“When you go into the internet space, whether people do it deliberately or not, people overanalyze. They take the audience too much into consideration, I think, oh, will they get it? Oh, will they like it? Will it make them upset and it’s like, but the thing is, if you upset the audience, that’s not necessarily a negative. And you never know how the audience is going to react. Which is the other the flip of that is you can’t manufacture virality.”

Dick then makes a joke about the problem being women in gaming; Sessler laughs a little, then looks annoyed and adds: “There’s actually a kernel of something I do agree with is gaming.

“We have a gaming network is already that’s too broad. Right. Right. Now, there is no movie network. There is no book network.”

“The eSports audience in the single player audience, like there’s very very little overlap that’s gonna happen there…But to your point, the one size fits all type approach to doing a gaming network period, regardless of gender predispositions, racial dispositions is really not terribly effective. Because there was no one who loves games so much they care about every facet of games.”

Vito asks what other mistakes might have been made. Was it a mistake for the new G4 to use the original G4 moniker and branding, including the name and the old masculine approach? Sessler thought it to be a poor choice.

“I was on X-Play, and we never looked at our audience being that male. Whereas Attack of the Show show? Yes. And I always forget sometimes how I had cut for the latter part of the existence of the network. We were the other show with Attack of the Show. We were not the big seller for them. So that aspect, that Olivia aspect, yeah, I think had the most lasting impression for some people. 

I’ll put it to you this way. It did have that baggage. That baggage was not an inherent problem, but that was not addressed sufficiently, that it became a problem.” 

Adam would later return to the topic once more, agreeing that the network needed to be more prepared for how the internet media ecosystem operates instead of treating it like a sure-fire success.

“The thing is that where it was also, I don’t think what was also fully appreciated is that there was going to be no grace period. Yeah, if we were brand new, a brand no one had heard of didn’t involve me. It was a bunch of young people yucking it up, like the, like the Mystery Machine gang. Yeah, that’s one thing that’s gonna have some time to organically find its own footing and grow into it. When you’re taking an old brand that is rightly or wrongly perceived to have been something of a cultural behemoth, it wasn’t. And you’re bringing it back, the expectations are high, deservedly so, and you don’t have any time to make a mistake.”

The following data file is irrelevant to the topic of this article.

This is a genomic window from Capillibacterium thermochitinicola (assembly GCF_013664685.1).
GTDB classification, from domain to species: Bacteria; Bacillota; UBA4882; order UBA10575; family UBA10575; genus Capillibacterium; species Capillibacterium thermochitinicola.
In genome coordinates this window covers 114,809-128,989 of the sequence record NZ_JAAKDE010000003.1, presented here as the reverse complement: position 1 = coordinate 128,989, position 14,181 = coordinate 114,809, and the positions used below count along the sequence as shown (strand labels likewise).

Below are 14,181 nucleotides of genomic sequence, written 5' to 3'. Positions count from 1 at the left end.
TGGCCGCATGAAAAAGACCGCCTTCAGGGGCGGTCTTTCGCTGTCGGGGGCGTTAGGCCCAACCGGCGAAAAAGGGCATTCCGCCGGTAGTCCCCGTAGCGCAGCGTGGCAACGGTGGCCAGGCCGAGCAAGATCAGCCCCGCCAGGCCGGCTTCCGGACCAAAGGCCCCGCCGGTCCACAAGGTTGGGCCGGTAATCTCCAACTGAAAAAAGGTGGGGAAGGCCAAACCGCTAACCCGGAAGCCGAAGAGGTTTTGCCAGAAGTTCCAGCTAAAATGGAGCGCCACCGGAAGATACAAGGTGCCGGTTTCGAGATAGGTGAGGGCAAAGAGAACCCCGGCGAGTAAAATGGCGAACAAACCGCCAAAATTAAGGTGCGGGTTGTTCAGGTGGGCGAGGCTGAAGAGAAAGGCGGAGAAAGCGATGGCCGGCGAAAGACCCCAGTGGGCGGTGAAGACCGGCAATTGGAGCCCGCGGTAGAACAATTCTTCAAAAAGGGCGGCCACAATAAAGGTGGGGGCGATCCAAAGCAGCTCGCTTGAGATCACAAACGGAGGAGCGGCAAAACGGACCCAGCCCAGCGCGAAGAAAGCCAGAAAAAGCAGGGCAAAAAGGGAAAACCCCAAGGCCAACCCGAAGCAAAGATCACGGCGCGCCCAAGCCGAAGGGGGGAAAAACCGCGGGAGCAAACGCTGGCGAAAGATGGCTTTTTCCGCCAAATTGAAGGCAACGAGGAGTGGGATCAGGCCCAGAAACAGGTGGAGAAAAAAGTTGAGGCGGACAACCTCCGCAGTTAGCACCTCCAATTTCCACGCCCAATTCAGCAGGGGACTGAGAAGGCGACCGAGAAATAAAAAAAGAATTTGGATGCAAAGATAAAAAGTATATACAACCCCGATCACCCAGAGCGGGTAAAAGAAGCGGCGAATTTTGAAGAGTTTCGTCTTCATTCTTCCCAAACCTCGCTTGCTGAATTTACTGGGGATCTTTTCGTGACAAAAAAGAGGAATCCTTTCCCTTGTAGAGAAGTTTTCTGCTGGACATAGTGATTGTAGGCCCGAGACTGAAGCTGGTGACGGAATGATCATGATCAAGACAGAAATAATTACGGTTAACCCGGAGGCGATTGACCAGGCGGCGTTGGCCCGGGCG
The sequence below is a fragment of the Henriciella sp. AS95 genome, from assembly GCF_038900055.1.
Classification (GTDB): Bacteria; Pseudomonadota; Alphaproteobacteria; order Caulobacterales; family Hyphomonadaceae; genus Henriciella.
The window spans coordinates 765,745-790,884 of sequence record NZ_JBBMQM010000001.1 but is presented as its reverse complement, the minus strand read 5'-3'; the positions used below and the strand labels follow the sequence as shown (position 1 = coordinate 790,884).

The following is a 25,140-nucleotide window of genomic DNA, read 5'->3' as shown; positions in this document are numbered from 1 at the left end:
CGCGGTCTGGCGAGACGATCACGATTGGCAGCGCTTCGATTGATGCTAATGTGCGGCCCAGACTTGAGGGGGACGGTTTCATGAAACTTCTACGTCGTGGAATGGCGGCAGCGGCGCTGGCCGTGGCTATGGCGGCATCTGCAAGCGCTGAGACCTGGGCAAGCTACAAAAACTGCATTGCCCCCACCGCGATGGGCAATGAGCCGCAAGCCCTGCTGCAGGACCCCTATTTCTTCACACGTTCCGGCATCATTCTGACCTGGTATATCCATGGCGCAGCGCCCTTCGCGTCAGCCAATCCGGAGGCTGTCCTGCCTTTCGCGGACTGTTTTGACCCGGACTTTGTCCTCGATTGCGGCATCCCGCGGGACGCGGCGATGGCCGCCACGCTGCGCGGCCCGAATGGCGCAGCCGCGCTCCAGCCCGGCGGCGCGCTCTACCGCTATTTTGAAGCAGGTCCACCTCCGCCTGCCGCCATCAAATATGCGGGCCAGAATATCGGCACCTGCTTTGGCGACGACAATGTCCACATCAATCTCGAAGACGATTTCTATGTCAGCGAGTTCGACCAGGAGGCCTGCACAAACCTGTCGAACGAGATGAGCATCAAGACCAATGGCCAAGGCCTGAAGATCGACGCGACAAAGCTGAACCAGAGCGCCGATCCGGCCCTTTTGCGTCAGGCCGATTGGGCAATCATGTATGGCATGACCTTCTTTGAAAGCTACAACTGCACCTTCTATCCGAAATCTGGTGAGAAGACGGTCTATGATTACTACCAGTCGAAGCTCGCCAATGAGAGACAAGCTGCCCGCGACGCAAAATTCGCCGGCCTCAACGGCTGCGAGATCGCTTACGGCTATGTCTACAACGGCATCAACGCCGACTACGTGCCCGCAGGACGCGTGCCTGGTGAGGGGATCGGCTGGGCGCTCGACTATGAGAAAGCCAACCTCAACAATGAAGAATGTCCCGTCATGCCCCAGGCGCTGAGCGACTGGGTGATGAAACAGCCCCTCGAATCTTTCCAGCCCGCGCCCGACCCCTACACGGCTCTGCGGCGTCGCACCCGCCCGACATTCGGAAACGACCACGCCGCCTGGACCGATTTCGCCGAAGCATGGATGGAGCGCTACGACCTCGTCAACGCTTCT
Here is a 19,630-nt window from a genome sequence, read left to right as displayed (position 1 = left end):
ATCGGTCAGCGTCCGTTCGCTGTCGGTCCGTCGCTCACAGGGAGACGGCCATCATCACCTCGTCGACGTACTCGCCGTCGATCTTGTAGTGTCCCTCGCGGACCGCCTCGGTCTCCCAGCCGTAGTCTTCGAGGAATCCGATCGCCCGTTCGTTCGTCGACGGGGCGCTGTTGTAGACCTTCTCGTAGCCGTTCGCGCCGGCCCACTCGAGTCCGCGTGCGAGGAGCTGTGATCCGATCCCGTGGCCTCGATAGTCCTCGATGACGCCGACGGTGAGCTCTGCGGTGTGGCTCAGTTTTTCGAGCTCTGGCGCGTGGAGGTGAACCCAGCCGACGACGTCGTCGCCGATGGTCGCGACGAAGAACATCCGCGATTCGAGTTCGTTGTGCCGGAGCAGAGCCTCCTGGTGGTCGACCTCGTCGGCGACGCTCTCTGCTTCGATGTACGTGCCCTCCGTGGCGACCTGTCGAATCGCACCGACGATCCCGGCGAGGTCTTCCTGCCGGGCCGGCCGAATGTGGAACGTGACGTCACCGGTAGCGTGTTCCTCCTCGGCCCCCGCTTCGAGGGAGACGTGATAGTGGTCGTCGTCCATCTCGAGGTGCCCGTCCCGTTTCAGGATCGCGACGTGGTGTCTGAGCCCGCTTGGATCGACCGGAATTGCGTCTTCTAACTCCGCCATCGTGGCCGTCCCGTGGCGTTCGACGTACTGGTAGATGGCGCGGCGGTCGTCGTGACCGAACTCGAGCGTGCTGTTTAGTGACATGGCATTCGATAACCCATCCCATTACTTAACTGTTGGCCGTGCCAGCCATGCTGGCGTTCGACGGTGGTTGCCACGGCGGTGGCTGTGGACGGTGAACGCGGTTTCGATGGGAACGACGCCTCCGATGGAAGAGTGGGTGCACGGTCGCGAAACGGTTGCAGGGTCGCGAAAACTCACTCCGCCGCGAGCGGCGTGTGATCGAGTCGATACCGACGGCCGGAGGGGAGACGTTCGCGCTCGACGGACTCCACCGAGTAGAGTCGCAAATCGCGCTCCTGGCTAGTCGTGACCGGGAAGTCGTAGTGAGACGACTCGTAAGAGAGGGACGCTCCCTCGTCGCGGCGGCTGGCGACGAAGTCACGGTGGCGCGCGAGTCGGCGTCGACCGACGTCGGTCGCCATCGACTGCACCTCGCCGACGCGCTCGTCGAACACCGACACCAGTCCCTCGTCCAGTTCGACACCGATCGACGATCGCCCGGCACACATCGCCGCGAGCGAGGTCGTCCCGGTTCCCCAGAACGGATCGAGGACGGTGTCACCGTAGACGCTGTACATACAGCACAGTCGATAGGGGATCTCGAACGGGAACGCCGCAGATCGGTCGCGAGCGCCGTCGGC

Much later in the conversation, when Vito and Dick discuss how YouTube works as a platform, which was a significant focus for G4, Adam offers this criticism of people adopting the platform, which he relates to G4.

“And I’m gonna use an analogy. And please forgive me if it’s somewhat derisive of what the two of you were doing. But let’s say you try to build a career that is wholly dependent upon another company’s product. Yes. Like YouTube, for example. Yeah. And you have no ability to control nor influence what’s going to happen with that product in the future and you’re gonna have to live with it ebbs and flows. I mean, that’s the same thing. If you decide to create your identity around a corporate brand, a corporate product; that’s not smart.”

Gaming Journalism:

What may surprise readers about the interview isn’t the revelation that G4 was woefully unprepared for reviving an old dead favorite or that, according to him, his negative Twitter started as a rating play; but that Adam Sessler, as much as he hates GamerGate, in a roundabout way, agrees with them on games journalism.

Vito brought up the subject of GamerGate, for which Sessler mocked those that supported it like he attacked anyone that uses the “gamer” identifier.

“That was a stupid back then. It’s just stupid now, it takes the part that pissed me off the most was not just the hideous, slanderous attacks that had no basis in reality, because they were like one could disprove them without any effort. Right. But that there were legitimate publications that decided to take it seriously enough.”

But he didn’t just aim his fire at “gamers” – the identifier and not the hobby he articulated- but also at games journalism for enabling gamergate and then pretending to be journalists.

“Anyway, that was my little platform. But no, there was no merit to it. Why the hell people care that much about games journalism, to the extent that it exists? And there are, I would say there’s about three or four people that practice real honest to god good journalists.”